Sunday, August 16, 2009, AM | 1 Comment
If you were the bank, you would be happy – 4th of July, bells ringing. But you are the consumer. You don’t check your account, you overdraw and the bank charges you $35 for the $5 worth of food. You are debited $40. Some folks don’t realize this.
Imagine if 100,000 people did that in the case of just one bank, that’s $3.5 million for the bank without working any hardship.
While reaping those savings, it now generates billions in fee-based income for the banks.
It used to be debit-card purchases would not go through without sufficient funds in a card holder’s account. Then some opportunistic banks – it has become the norm now – realized that, with direct deposit, they could recoup the overdrawn funds the instant their clients’ next payroll checks rolled in.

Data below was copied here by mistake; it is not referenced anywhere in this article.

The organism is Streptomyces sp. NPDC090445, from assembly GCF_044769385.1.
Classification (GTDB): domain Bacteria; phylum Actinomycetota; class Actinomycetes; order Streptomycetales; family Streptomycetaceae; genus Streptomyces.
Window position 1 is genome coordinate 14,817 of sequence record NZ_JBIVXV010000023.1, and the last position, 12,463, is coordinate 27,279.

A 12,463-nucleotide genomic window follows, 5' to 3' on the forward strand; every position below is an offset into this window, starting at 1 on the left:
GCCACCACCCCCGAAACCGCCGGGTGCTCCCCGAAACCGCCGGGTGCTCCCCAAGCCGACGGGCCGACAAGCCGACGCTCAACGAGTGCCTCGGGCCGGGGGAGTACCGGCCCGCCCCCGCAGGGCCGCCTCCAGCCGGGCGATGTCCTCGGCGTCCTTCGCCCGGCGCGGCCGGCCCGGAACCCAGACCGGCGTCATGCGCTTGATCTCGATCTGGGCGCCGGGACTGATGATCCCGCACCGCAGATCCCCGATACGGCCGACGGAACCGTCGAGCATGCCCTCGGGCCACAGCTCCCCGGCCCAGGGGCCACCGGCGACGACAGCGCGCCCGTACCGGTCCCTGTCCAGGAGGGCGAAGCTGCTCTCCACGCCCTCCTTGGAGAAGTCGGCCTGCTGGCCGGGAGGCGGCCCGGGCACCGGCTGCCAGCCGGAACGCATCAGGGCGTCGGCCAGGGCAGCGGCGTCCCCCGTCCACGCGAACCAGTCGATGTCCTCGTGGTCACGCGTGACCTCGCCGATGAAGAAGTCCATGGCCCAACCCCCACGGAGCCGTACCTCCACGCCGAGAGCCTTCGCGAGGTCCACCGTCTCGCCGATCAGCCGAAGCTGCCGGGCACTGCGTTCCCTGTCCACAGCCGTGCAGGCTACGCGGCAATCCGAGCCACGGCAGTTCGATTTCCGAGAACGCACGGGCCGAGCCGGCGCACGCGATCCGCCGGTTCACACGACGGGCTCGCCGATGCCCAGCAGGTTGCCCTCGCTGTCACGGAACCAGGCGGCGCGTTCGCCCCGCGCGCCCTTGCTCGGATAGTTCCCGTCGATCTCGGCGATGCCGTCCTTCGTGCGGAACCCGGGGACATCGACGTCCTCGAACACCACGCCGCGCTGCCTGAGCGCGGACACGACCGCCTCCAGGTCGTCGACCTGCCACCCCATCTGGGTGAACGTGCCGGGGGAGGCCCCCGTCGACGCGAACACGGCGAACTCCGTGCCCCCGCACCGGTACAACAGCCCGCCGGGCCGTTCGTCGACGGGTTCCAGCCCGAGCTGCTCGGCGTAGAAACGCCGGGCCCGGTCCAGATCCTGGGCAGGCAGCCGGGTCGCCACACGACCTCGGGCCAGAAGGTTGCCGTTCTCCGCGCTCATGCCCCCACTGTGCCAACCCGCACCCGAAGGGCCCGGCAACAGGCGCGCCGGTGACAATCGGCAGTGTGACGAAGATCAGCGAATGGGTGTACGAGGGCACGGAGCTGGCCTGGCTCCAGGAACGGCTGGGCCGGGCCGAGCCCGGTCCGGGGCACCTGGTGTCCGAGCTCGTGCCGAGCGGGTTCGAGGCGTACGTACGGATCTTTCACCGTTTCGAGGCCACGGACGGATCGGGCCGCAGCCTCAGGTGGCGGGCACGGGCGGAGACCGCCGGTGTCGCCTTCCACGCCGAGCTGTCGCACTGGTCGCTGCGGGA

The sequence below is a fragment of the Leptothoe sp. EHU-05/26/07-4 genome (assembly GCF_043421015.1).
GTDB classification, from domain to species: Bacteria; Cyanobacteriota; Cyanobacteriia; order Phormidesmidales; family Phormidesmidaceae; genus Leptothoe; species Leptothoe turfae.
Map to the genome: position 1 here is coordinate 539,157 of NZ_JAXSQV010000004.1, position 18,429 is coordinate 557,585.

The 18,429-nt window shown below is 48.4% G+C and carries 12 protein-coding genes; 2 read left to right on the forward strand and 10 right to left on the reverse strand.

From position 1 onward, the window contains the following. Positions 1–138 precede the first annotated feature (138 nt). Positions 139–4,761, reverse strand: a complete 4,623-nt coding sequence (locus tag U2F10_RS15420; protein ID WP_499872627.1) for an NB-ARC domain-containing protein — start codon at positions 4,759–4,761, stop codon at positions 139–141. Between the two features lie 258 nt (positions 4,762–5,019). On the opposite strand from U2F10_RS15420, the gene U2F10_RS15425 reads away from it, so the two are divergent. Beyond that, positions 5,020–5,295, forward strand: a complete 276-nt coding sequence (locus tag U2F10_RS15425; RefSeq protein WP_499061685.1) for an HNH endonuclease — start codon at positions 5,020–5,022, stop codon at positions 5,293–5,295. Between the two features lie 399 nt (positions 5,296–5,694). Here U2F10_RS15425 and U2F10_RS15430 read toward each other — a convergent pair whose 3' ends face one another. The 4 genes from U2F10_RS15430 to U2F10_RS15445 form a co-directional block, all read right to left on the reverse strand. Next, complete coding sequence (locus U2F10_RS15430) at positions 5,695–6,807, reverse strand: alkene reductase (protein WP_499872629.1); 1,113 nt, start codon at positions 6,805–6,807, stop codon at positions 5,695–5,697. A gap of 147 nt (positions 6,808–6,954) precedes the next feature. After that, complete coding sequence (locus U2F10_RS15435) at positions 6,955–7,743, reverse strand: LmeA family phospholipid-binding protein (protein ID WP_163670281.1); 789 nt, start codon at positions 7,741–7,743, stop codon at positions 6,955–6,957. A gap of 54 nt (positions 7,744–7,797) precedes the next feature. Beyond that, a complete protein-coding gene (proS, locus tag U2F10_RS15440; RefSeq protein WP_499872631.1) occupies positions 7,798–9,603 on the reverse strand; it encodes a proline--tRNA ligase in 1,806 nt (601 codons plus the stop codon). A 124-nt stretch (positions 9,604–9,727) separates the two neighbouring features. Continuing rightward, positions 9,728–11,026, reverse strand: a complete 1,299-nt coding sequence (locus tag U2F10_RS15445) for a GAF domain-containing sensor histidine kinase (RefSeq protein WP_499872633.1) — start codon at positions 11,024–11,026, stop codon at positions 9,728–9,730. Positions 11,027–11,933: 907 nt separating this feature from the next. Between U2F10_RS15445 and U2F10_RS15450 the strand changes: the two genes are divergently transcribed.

Compare debit card with credit card
You can always dispute the charge to your credit card that you believe is fraudulent. Debit-card holders still are not guaranteed those same protections.
Credit-card borrowers are never out more than $50 regardless when they discovered potential fraud.
Debit-card holders liability is limited to $50 only if they report perceived fraud within two days; the liability jumps to a maximum $500 from that point to 60 days, and is completely unlimited thereafter.
In a Nutshell
The banks make a huge profit. The equivalent interest rate for your $5 lapse: 1,000%. That is usury and that ought to be strictly against the law.
However, in the mean time, to avoid the usurious attitude of the banks, make a little effort on your part by checking your account. That will save a lot more than you think, before you buy even a candy.
The law must make this kind of usury against the law. At the very minimum, notify card holders at the moment of transaction that they will be overdrawn and let them decide they want to pay the fee.
The banking regulators must focus on looking out more for the safety and soundness of our modest and small accounts.
I have a debit card that I use only as an ATM card. I never use it to buy anything. Period. I use credit card all the time. However, I make sure that I can pay the amount in full, or at least half, by the due date.Facebook.com/doable.finance